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General News
Ex-Energy Minister Speaks On The Energy Situation 8/27/2007
A former Energy Minister in the Rawlings-led NDC government, Mr. Fred Ohene Kena, has challenged the NPP and the Kufuor administration to tell Ghanaians the cost that they have compelled the people of Ghana to endure by their refusal to implement the energy plans that the NDC bequeathed to them. “Nobody appears to be concerned about the huge cost that the NPP’s refusal to adhere to the laid down energy plans has inflicted on the nation. Yes, the situation is improving, but at what cost?” Ohene Kena asked during an interview with the Weekly Standard.

“The energy crisis was avoidable. The nation would not have faced this crisis if the NPP had followed the well thought-out plans that the NDC left behind,” he pointed out.

Mr. Kena lamented that, “we seem not to be concerned about the cost of loss of industrial capacity, loss of jobs and related costs that resulted from the energy crisis, and the government is also not telling the people how much the crisis itself cost the nation and how much is being spent to bring the situation to normalcy,”.

He urged the NPP and the Kufuor administration to come clean and tell the people of Ghana the truth about the energy crisis, including the avoidable cost it has inflicted on the nation.

Mr. Fred Ohene Kena pointed out that the energy crisis that has dogged the nation for the last one year with its frustrating ramifications could have been averted if the NPP administration that took over in 2001 had followed the well thought-out energy program that had been put in place by the experts in the business in 2000.

He lamented the fact that in their haste to write off anything and everything that the NDC administration did and also persecute members of the previous government, “the NPP obviously forgot about the critical role that energy plays in the social and economic development of our country.”

According to Mr. Ohene-Kena the NDC energy program of 2000, which was available to the Kufuor administration, had advised that 100MW of electricity be added to the national energy requirements annually and this, “if the Kufuor administration had implemented, would have added 600MW by year 2007 and this would have met the national energy requirement which was growing at 6 percent annually.”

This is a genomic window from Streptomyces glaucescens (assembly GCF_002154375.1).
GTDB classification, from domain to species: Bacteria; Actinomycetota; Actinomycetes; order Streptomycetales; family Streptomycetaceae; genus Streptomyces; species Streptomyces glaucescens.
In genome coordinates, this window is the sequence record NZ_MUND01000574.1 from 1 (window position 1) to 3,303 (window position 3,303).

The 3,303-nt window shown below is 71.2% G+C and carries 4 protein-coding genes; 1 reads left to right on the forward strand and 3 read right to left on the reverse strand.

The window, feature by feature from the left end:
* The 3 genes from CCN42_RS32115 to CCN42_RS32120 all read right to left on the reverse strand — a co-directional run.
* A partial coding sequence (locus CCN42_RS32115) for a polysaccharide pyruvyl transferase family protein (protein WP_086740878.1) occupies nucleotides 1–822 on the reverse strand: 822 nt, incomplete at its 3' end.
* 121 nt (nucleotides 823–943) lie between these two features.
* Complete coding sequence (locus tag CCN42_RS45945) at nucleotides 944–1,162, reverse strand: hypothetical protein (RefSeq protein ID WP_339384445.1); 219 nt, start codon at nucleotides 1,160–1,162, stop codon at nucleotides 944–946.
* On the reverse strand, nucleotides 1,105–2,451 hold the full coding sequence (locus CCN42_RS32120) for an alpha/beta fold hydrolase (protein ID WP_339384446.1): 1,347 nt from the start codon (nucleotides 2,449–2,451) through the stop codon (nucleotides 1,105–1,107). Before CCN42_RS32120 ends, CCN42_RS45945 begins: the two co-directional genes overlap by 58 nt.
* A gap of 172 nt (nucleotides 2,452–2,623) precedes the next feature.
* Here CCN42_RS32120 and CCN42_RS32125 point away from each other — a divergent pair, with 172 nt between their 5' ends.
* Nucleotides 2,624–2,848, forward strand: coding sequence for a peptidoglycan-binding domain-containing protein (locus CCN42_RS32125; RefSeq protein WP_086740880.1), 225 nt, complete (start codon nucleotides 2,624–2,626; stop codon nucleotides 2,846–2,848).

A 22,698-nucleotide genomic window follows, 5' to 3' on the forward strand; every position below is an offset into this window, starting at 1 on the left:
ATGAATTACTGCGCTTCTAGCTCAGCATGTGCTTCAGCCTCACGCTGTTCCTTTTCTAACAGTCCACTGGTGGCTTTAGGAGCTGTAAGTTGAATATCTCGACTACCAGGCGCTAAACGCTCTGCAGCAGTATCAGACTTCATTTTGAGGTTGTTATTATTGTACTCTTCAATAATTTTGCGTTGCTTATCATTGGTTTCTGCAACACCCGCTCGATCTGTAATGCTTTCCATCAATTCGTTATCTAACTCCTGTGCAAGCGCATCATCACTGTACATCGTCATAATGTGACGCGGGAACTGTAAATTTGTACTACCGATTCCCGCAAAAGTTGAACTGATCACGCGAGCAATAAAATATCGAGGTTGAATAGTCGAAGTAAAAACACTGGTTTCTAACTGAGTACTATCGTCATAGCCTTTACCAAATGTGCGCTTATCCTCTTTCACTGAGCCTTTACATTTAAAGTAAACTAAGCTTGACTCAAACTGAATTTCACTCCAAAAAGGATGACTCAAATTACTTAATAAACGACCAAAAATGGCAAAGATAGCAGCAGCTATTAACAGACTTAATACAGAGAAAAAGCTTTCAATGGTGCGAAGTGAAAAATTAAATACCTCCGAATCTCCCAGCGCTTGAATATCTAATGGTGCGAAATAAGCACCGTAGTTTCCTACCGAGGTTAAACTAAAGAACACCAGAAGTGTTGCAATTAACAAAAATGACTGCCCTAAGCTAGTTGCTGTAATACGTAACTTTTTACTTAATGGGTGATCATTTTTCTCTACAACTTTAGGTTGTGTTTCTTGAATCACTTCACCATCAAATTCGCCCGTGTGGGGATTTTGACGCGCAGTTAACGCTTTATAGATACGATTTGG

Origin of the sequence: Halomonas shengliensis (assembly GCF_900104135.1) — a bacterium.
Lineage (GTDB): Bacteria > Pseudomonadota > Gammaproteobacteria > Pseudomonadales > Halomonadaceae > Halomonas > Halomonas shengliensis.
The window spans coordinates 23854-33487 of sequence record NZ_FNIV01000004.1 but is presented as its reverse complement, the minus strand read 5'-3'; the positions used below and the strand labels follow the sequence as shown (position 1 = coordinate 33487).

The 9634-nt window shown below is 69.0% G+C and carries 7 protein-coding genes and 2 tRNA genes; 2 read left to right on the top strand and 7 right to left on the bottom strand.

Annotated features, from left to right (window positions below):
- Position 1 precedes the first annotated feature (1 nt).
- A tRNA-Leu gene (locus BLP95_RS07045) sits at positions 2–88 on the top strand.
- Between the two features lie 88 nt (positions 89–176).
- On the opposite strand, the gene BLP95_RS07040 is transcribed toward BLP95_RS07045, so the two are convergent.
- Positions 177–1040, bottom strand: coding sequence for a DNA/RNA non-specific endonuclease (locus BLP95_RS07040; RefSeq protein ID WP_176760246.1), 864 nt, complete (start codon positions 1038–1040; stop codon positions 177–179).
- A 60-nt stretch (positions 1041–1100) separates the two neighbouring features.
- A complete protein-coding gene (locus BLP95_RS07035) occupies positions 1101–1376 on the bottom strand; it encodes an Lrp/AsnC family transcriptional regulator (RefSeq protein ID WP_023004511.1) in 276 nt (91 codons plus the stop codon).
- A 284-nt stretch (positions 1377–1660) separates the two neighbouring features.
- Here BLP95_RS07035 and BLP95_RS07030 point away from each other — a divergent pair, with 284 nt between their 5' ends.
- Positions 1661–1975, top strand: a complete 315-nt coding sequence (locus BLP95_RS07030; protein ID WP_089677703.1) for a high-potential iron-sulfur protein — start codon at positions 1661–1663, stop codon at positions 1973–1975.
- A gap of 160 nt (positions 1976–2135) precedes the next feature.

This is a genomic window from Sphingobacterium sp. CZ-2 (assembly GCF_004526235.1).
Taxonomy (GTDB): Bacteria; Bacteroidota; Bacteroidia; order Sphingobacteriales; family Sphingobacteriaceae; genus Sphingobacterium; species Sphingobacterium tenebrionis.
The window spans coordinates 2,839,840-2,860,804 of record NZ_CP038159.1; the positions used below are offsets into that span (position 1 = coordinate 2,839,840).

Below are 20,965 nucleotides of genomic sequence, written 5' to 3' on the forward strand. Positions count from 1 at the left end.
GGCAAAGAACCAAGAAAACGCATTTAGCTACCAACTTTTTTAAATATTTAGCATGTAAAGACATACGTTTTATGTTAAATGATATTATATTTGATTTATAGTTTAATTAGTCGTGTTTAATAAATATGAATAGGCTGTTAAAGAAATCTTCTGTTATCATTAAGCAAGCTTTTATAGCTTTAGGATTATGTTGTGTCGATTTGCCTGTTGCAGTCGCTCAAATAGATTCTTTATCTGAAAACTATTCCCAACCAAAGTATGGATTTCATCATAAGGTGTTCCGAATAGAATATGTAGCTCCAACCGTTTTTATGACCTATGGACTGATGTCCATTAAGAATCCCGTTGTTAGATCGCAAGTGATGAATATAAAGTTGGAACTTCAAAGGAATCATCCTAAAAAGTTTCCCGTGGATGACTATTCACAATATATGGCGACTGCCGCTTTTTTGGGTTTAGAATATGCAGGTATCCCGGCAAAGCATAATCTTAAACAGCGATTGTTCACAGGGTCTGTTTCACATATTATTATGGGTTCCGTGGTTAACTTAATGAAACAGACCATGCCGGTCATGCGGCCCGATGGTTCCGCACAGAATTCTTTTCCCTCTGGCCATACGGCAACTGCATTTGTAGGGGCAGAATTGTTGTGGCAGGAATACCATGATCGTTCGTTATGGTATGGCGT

“The debilitating load shedding that has frustrated and shattered the hopes of many businesses and ordinary people alike could have been averted completely,” Mr. Kena pointed out.

Many industries are operating at less than half production capacity and the future looks bleak for many others.

Other experts in the energy sector who the Standard spoke with condemned the government’s decision to restart VALCO at the time the country was facing shortfall in power generation, considering the fact that VALCO alone runs 2 pot lines of the Akosombo dam.

Some technical personnel blamed the politicians for not heeding to wise counsel, most of which was contained in the program mapped out in 2000. Charles Wereko-Brobbey, as CEO, for instance unilaterally pushed through the SRP project which has cost the nation over $34m and which did not produce even 1MW of energy for Ghana and has since been sent back to its owners.

Presently, Ghana is relying on the 280MW from Akosombo, a dam with a production capacity of over 1000MW, 550MW from Aboadze Thermal, between 50 – 60 MW from over 50 old small generators littering the tema port brought in recently by the government and 150MW now coming in from the Ivory Coast. If only this government had listened to good advice would we be in this mess.

Touching on the apparent improvement in the power situation, Mr. Kena urged the people of Ghana not to relapse into complacency and resort to wasteful use of electricity as the energy situation in the country appears to be getting better.

He pointed out that even though the water level in the Akosombo Dam is on the rise, “we are from getting out of the woods.”

As if to confirm Ohene Kena’s prognosis of the energy situation, a large section of the nation was on Tuesday plunged into darkness just as the national team, the Black Stars, were about to engage their Senegalese counterparts, the Teranga Lions, in an international friendly match. The Weekly Standard can confirm that the sudden blackout on Tuesday affected areas as far away from the capital city as Bolgatanga.

On how to prevent recurrence of the problem, Mr. Ohene Kena advised the NPP government to go back to the energy plans that the NDC ‘bequeathed’ to the NPP and implement those plans.

“If we refuse to implement the plans and we continue to run around in circles, we would only succeed in buying time for a short spell of time, but the problem would come back to haunt us,” he prophesied.


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